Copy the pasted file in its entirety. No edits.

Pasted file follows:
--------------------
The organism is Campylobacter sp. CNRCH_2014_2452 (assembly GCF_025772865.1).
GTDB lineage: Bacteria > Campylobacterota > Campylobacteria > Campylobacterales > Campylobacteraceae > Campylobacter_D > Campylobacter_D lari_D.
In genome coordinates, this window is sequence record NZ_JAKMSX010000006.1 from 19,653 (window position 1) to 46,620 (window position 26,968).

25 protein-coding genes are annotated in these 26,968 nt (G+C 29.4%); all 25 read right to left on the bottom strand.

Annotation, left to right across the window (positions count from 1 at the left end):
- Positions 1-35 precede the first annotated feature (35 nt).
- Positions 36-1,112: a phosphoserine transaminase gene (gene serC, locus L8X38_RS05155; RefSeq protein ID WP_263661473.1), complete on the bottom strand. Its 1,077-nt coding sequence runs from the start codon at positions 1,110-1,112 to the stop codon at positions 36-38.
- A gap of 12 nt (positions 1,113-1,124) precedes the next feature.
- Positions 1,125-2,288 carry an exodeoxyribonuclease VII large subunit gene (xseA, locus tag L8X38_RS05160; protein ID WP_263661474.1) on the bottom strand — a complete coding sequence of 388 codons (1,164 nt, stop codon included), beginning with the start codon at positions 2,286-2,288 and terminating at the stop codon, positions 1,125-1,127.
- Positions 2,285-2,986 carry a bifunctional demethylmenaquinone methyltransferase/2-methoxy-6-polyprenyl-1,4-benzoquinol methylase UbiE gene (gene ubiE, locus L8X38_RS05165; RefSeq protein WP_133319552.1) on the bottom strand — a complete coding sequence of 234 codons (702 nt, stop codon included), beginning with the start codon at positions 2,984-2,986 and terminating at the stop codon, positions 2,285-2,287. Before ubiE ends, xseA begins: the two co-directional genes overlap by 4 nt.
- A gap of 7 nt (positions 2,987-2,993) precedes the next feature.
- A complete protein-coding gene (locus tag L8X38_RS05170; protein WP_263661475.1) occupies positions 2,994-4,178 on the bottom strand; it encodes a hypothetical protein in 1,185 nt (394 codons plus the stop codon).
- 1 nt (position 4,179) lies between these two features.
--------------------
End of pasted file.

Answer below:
The organism is Campylobacter sp. CNRCH_2014_2452 (assembly GCF_025772865.1).
GTDB lineage: Bacteria > Campylobacterota > Campylobacteria > Campylobacterales > Campylobacteraceae > Campylobacter_D > Campylobacter_D lari_D.
In genome coordinates, this window is sequence record NZ_JAKMSX010000006.1 from 19,653 (window position 1) to 46,620 (window position 26,968).

25 protein-coding genes are annotated in these 26,968 nt (G+C 29.4%); all 25 read right to left on the bottom strand.

Annotation, left to right across the window (positions count from 1 at the left end):
- Positions 1-35 precede the first annotated feature (35 nt).
- Positions 36-1,112: a phosphoserine transaminase gene (gene serC, locus L8X38_RS05155; RefSeq protein ID WP_263661473.1), complete on the bottom strand. Its 1,077-nt coding sequence runs from the start codon at positions 1,110-1,112 to the stop codon at positions 36-38.
- A gap of 12 nt (positions 1,113-1,124) precedes the next feature.
- Positions 1,125-2,288 carry an exodeoxyribonuclease VII large subunit gene (xseA, locus tag L8X38_RS05160; protein ID WP_263661474.1) on the bottom strand — a complete coding sequence of 388 codons (1,164 nt, stop codon included), beginning with the start codon at positions 2,286-2,288 and terminating at the stop codon, positions 1,125-1,127.
- Positions 2,285-2,986 carry a bifunctional demethylmenaquinone methyltransferase/2-methoxy-6-polyprenyl-1,4-benzoquinol methylase UbiE gene (gene ubiE, locus L8X38_RS05165; RefSeq protein WP_133319552.1) on the bottom strand — a complete coding sequence of 234 codons (702 nt, stop codon included), beginning with the start codon at positions 2,984-2,986 and terminating at the stop codon, positions 2,285-2,287. Before ubiE ends, xseA begins: the two co-directional genes overlap by 4 nt.
- A gap of 7 nt (positions 2,987-2,993) precedes the next feature.
- A complete protein-coding gene (locus tag L8X38_RS05170; protein WP_263661475.1) occupies positions 2,994-4,178 on the bottom strand; it encodes a hypothetical protein in 1,185 nt (394 codons plus the stop codon).
- 1 nt (position 4,179) lies between these two features.